What is America’s infrastructure?
Is it roads? Telecommunications? Power?
Infrastructure is anything that makes society work, and our nation has spent the last 200+ years building the systems that support the most powerful nation in the world.
In those 200 years, a lot has changed. The original designers of America’s infrastructure could not have imagined the demands of the future.
It is not enough for roads to provide a path from point A to point B. Highway systems of the future must include safety measures that account for ever-increasing traffic volume and support autonomous vehicles and interconnecting sensors. A seamless and sustainable network is critical for America’s future infrastructure.
Designing a Connected, Sustainable Infrastructure
In telecommunications, the goal was to get a signal, of any strength, in the air. Now networks must be dense, and the signal must be strong. Data-hungry devices brought-on by the influx of IoT demand a higher concentration of sites and better data speeds.
Coal fire plants of the past focused on delivering power – not receiving it and certainly not on regulating it. The shift to renewable energy forces the industry to look at more efficient ways to use power. To build distributed power grids that can provide as well as receive and redistribute energy.
In the past, each of these industries was segmented - operating in a silo with little interconnectedness.
As America rebuilds its aging infrastructure, each of these disparate parts will combine into a seamless connected network that serves society.
The growth and development of people is the highest calling of leadership. – Harvey S. Firestone
Rebuilding a Sustainable Infrastructure Starts with the Way We Build
Renewable energy, smart power grids, and autonomous vehicle systems demand the talents of a streamlined workforce that does not rely on the past to learn how to build the future.
Trade-based industries have traditionally followed an apprenticeship model – knowledge passed from generation to generation.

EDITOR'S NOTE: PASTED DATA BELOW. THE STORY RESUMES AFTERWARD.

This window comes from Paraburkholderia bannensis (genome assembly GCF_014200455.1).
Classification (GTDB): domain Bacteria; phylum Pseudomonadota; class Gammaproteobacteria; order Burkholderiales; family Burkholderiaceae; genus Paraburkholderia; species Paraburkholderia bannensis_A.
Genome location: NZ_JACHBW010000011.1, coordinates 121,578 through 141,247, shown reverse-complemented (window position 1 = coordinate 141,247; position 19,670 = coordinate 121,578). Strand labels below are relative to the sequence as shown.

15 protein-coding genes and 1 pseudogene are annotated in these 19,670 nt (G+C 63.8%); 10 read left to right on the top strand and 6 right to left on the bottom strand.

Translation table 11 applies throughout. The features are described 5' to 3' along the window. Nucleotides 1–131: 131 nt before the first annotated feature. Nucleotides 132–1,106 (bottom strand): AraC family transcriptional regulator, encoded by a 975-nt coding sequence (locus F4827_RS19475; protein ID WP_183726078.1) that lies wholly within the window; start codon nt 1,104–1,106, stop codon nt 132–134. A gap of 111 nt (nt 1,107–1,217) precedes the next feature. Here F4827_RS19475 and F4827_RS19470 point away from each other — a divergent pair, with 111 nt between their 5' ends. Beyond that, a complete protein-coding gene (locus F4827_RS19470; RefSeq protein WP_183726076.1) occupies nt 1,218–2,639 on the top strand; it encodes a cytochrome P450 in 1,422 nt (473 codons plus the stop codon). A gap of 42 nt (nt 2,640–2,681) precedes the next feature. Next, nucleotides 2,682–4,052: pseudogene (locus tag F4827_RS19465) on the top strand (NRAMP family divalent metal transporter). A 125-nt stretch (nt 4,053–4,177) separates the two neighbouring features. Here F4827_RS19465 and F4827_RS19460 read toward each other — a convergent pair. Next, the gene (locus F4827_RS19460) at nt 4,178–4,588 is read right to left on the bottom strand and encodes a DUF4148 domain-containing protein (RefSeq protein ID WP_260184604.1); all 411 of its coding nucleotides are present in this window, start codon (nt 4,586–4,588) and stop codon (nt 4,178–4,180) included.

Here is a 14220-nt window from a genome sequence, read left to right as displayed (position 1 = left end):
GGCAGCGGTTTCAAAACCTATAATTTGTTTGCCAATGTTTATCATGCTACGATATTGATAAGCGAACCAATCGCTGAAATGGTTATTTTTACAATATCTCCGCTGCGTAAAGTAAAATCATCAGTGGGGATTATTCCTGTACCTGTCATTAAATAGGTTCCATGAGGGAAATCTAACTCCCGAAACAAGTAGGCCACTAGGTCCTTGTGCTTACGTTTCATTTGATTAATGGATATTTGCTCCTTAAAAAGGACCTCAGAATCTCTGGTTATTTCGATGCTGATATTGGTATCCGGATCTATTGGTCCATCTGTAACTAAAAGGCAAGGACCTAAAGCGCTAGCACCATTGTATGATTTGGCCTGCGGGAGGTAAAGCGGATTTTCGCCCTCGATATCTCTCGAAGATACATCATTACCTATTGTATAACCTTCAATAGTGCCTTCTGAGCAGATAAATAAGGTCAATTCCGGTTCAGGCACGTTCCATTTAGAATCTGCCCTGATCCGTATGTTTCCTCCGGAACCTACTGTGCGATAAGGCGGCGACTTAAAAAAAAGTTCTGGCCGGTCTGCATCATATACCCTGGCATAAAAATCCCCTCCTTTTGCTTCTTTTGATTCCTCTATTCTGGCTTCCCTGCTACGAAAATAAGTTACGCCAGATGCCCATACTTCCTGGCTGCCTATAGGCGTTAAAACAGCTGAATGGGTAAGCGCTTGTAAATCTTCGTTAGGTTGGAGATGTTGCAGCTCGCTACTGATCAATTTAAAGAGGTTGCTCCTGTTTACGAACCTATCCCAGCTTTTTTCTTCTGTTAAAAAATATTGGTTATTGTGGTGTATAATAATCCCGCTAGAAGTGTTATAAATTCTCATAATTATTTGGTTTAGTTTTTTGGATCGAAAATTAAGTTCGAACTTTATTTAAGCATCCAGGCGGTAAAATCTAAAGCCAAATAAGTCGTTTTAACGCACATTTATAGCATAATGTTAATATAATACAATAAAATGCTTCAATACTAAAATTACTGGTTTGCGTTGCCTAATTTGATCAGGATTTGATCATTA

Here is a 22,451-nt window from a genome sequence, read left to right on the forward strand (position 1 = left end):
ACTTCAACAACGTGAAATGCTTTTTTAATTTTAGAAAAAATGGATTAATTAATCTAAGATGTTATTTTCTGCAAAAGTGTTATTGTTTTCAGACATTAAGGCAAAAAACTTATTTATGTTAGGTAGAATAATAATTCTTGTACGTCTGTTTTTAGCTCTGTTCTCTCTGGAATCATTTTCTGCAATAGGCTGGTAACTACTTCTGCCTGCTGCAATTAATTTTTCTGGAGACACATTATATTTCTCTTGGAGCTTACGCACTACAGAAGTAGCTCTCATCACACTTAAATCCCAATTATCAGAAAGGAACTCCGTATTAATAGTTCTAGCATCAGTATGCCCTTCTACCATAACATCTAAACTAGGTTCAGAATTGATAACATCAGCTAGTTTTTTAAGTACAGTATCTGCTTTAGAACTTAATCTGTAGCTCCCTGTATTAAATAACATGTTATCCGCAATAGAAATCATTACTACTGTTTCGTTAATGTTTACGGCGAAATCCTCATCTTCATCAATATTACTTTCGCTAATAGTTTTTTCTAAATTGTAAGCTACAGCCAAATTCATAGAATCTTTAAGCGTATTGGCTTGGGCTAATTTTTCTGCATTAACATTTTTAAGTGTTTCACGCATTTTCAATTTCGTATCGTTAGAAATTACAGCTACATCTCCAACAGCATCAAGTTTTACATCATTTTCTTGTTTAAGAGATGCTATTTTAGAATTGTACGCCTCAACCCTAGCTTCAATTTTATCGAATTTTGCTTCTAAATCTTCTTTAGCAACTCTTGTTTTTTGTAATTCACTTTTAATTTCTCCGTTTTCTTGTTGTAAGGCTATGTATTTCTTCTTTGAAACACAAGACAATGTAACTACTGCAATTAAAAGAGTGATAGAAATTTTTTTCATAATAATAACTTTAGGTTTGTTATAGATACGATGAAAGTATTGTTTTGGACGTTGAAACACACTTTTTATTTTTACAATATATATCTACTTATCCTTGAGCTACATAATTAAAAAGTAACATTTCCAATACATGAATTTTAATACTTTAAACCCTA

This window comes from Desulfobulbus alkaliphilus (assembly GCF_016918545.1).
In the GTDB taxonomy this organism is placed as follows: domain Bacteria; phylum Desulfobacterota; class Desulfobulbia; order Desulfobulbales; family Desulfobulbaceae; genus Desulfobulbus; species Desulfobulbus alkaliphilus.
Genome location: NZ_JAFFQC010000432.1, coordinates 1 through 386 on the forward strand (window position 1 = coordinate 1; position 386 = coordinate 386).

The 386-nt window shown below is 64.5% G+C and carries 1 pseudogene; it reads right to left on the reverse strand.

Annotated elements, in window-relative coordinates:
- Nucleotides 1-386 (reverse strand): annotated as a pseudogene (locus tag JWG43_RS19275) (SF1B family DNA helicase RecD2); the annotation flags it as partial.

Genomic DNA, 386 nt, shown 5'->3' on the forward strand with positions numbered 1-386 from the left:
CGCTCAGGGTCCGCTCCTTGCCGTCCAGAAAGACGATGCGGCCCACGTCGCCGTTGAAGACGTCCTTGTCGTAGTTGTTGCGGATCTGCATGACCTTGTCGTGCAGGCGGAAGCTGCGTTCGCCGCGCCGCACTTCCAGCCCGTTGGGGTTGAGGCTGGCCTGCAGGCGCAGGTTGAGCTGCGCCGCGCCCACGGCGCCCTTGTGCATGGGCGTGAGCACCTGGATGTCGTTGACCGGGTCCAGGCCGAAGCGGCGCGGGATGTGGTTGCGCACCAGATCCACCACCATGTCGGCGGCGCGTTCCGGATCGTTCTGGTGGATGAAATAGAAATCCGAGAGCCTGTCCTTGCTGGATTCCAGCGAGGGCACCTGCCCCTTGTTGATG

Then, an emphasis on higher education increased at the same time new technologies were emerging, creating a fundamental shift in the way individuals prepare to work in these industries.
Instead of passing knowledge through experience and books, tradesmen are taught technology through technology – online classes, augmented reality, smartphones, and even YouTube are replacing the generational apprenticeship model.
Growth is never by mere chance; it is the result of forces working together. – James Cash Penney
Intelligent Enterprises Will Win
As infrastructure and workers implement technology, the very businesses that design, estimate, build, and operate must change.
Intelligent enterprises rely on tools that feed data to a centralized location. Each tool is a spoke in the wheel and ensures that data is measured across the entire enterprise. No data point is siloed, and all collected data is relevant.
With this level of intelligent transparency, businesses can evaluate the efficiency and profitability of every design and every project. By using integrated process verification tools, technician-level data from multiple vendors feeds directly into the project, without chasing down information or relying on human-generated “guesstimates.”
Accurate, reliable, consistent data is essential to the industry growth needed to build the smart, sustainable infrastructure that America demands. Enterprises that embrace the tools needed to support this shift will capture the largest share of the market and sustainable infrastructure rebuilding will accelerate.